“This case supports my view that in the interest of justice, and particularly when there are serious doubts regarding the investigation being carried out, it is not only permissible, but our constitutional duty to ensure that the investigation is carried out by a special investigation team or a special investigative agency so that justice is not compromised,” said Justice Chandrachud.

Reading from the case of E Sivakumar v Union of India, wherein Justice Khanwilkar had said, “It is the bounden duty of a court of law to uphold the truth.. It has to be kept uppermost in mind that impartial and truthful investigation is imperative”, Justice Chandrachud said, “The above observations are a significant reminder of the function of this Court, as the protector of the fundamental rights of citizens. These rights must be safeguarded particularly when there is a possibility that failure to take a position may lead to a denial of justice.”

Distinguishing it from facts in the case titled Divine Retreat Centre v State of Kerala were the high court had constituted a SIT taking suo motu cognizance of an anonymous letter, Justice Chandrachud said, “The petitioners in the present case are not anonymous. There has been no argument that the petitioners have been motivated by personal gain or political considerations”.

SC juris replete with cases of Court-monitored probe

Justice Chandrachud noted that besides the jurisdiction to order the constitution of a SIT, the proceedings of this Court are replete with instances where an investigation has been monitored under the authority of this Court.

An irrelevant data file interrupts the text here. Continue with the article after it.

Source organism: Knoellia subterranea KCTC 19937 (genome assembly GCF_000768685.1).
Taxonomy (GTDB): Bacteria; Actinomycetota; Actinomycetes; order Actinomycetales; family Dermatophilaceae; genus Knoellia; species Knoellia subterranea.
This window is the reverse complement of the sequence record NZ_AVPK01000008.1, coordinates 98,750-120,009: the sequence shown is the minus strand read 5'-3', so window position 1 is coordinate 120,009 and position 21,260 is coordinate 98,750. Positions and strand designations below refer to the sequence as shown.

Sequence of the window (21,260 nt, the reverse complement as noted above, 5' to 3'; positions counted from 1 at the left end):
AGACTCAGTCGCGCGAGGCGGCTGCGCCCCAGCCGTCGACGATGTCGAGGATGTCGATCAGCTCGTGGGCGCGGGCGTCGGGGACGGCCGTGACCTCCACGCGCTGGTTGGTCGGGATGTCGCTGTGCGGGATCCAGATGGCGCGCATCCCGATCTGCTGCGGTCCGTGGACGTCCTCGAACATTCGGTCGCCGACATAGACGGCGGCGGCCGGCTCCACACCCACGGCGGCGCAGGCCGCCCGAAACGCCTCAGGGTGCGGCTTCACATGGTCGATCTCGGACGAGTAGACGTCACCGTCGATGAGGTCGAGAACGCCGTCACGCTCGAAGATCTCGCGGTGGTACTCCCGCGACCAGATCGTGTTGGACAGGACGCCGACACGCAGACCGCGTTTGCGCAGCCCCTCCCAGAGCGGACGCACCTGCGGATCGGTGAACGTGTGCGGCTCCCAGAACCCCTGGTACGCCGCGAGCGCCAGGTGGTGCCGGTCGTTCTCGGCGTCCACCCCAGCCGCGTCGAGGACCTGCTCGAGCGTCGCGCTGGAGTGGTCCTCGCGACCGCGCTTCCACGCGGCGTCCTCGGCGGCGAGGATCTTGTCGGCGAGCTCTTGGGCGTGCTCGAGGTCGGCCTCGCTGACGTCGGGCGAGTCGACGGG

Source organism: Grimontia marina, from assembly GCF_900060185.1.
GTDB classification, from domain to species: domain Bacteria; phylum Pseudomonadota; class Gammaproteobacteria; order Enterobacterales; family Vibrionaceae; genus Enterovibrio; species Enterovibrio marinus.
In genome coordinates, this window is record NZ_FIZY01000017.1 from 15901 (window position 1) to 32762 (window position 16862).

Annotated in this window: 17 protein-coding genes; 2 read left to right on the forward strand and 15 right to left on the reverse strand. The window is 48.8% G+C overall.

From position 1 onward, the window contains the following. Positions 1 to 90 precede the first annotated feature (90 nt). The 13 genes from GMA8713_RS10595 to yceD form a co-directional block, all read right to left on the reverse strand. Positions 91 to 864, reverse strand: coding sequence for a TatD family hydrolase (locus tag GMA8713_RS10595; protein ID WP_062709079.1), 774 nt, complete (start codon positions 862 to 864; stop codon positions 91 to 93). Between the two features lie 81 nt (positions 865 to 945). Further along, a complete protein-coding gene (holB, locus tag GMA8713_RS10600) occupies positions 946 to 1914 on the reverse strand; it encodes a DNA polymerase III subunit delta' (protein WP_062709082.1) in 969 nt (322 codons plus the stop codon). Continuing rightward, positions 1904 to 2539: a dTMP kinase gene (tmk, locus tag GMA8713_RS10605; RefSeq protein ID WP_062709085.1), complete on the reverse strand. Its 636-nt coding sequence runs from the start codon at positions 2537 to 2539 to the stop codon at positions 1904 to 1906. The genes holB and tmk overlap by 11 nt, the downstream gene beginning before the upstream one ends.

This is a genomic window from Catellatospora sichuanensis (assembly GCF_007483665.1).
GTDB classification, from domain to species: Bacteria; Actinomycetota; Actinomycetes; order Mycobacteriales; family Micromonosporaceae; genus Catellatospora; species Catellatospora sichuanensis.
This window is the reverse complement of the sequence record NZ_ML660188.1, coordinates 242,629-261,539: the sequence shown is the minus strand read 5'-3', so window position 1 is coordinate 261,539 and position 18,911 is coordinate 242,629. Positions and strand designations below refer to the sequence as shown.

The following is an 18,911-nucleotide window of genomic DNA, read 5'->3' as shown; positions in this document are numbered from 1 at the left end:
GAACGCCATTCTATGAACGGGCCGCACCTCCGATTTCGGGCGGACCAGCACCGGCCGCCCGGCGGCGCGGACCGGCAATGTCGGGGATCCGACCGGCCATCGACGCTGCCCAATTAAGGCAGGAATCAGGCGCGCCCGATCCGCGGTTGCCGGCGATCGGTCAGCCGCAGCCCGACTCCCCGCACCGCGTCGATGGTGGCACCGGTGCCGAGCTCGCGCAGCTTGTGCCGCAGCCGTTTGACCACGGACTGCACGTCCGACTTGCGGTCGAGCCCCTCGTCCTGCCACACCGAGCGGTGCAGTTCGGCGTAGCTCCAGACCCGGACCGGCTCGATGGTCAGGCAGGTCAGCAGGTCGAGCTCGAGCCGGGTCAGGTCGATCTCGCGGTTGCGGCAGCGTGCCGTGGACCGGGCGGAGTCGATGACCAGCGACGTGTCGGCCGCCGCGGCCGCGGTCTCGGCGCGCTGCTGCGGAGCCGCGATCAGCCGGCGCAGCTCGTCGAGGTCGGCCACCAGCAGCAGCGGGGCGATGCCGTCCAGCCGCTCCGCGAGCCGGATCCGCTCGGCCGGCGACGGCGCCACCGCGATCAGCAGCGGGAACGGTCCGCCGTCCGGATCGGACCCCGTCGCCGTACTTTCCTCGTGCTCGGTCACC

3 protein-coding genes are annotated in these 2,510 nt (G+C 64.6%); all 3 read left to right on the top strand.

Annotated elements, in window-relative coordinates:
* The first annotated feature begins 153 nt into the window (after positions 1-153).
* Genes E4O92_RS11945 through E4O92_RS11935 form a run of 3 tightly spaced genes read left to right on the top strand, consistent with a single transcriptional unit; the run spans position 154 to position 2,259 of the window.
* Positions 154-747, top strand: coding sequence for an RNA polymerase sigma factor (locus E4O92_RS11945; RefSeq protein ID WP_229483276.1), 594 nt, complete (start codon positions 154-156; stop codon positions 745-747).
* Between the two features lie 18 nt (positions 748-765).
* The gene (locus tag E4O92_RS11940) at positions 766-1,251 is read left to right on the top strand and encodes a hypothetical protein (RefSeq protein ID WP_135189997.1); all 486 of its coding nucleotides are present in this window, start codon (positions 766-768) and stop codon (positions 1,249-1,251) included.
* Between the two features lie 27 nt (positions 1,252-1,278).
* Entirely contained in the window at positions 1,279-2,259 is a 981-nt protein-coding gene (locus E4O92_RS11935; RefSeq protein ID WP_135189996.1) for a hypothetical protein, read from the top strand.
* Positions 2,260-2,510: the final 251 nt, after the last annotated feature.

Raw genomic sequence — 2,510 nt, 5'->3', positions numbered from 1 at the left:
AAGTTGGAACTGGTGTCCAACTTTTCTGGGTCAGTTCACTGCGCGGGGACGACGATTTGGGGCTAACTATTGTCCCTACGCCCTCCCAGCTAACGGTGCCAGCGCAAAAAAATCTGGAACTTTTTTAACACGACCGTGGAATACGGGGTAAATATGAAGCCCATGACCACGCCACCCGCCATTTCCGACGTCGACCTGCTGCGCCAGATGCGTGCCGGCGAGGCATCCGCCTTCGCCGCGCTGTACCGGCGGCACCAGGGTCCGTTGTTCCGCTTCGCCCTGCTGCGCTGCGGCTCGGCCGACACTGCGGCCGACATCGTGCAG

“In Vineet Narain v Union of India, this Court in the context of the widely publicised Jain Hawala transactions case ordered a court-monitored investigation to ensure that government agencies discharged their duties and functions bearing in mind the tenets of equality and the rule of law. In doing so, this Court emphasized the need to retain public confidence in the process of investigation. In Babubhai Jamnadas Patel v State of Gujarat, a two-judge Bench, while noting that investigation of offences is normally the function of the investigating agency emphasised that where extraordinary facts or situations are involved, it is the duty of the High Courts and of this Court to intervene to ensure that the rights of citizens are duly protected,” he said.

He also referred to the Centre for Public Interest Litigation v Union of India, where a court-monitored investigation was ordered in a public interest litigation which focused on the need for a thorough and impartial investigation into the 2G Spectrum scam.

The Unfair press conference

Justice Chandrachud noted that On 29 August, 2018, the court had issued notices to the State of Maharashtra and to the others impleaded as respondents to the proceedings. Within a few hours of the conclusion of the court hearing, a press conference was held in Pune by Shivarjirao Bodhke, the Joint Commissioner of Police proclaiming that the Pune police had more than sufficient evidence against the five individuals whose transit remand was stayed by the apex Court while ordering them to be placed under house arrest.

“This is disconcerting behaviour – the Joint Commissioner sought in this oblique manner to respond to the interim order of this Court by recourse to the electronic media,” said the judge.

He also noted that on 31 August 2018, a press conference was addressed by a team of senior police officers headed by Parambir Singh, ADG (Law and Order), Maharashtra. During the course of the press conference letters (many of which should form part of the case diary) were selectively flashed and read out. According to the petitioners they were also leaked to the media.

On 1 September 2018, the ADG (Law and Order) appeared on a television programme where he stated to have agreed that the letters which had been read out by him were still undergoing forensic analysis together with the electronic devices.